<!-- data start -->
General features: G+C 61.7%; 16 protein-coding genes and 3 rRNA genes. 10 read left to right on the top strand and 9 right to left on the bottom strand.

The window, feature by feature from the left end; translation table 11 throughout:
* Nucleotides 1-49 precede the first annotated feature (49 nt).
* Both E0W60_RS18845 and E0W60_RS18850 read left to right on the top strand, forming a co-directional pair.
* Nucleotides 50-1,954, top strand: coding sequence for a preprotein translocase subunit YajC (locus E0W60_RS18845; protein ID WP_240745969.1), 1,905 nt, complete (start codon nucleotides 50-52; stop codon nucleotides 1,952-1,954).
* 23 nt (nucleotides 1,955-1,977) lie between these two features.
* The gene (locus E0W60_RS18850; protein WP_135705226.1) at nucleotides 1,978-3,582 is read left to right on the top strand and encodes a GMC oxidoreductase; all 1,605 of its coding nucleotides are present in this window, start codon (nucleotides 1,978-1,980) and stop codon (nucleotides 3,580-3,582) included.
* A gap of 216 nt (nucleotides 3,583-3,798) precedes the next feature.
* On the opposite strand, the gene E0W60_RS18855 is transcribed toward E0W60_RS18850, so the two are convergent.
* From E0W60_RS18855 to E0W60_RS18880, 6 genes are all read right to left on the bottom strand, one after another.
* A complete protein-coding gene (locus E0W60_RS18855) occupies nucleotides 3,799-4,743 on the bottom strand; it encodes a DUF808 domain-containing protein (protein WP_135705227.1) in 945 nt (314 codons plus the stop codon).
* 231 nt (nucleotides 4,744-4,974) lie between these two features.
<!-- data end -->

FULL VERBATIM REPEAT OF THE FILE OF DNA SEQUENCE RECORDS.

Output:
General features: G+C 61.7%; 16 protein-coding genes and 3 rRNA genes. 10 read left to right on the top strand and 9 right to left on the bottom strand.

The window, feature by feature from the left end; translation table 11 throughout:
* Nucleotides 1-49 precede the first annotated feature (49 nt).
* Both E0W60_RS18845 and E0W60_RS18850 read left to right on the top strand, forming a co-directional pair.
* Nucleotides 50-1,954, top strand: coding sequence for a preprotein translocase subunit YajC (locus E0W60_RS18845; protein ID WP_240745969.1), 1,905 nt, complete (start codon nucleotides 50-52; stop codon nucleotides 1,952-1,954).
* 23 nt (nucleotides 1,955-1,977) lie between these two features.
* The gene (locus E0W60_RS18850; protein WP_135705226.1) at nucleotides 1,978-3,582 is read left to right on the top strand and encodes a GMC oxidoreductase; all 1,605 of its coding nucleotides are present in this window, start codon (nucleotides 1,978-1,980) and stop codon (nucleotides 3,580-3,582) included.
* A gap of 216 nt (nucleotides 3,583-3,798) precedes the next feature.
* On the opposite strand, the gene E0W60_RS18855 is transcribed toward E0W60_RS18850, so the two are convergent.
* From E0W60_RS18855 to E0W60_RS18880, 6 genes are all read right to left on the bottom strand, one after another.
* A complete protein-coding gene (locus E0W60_RS18855) occupies nucleotides 3,799-4,743 on the bottom strand; it encodes a DUF808 domain-containing protein (protein WP_135705227.1) in 945 nt (314 codons plus the stop codon).
* 231 nt (nucleotides 4,744-4,974) lie between these two features.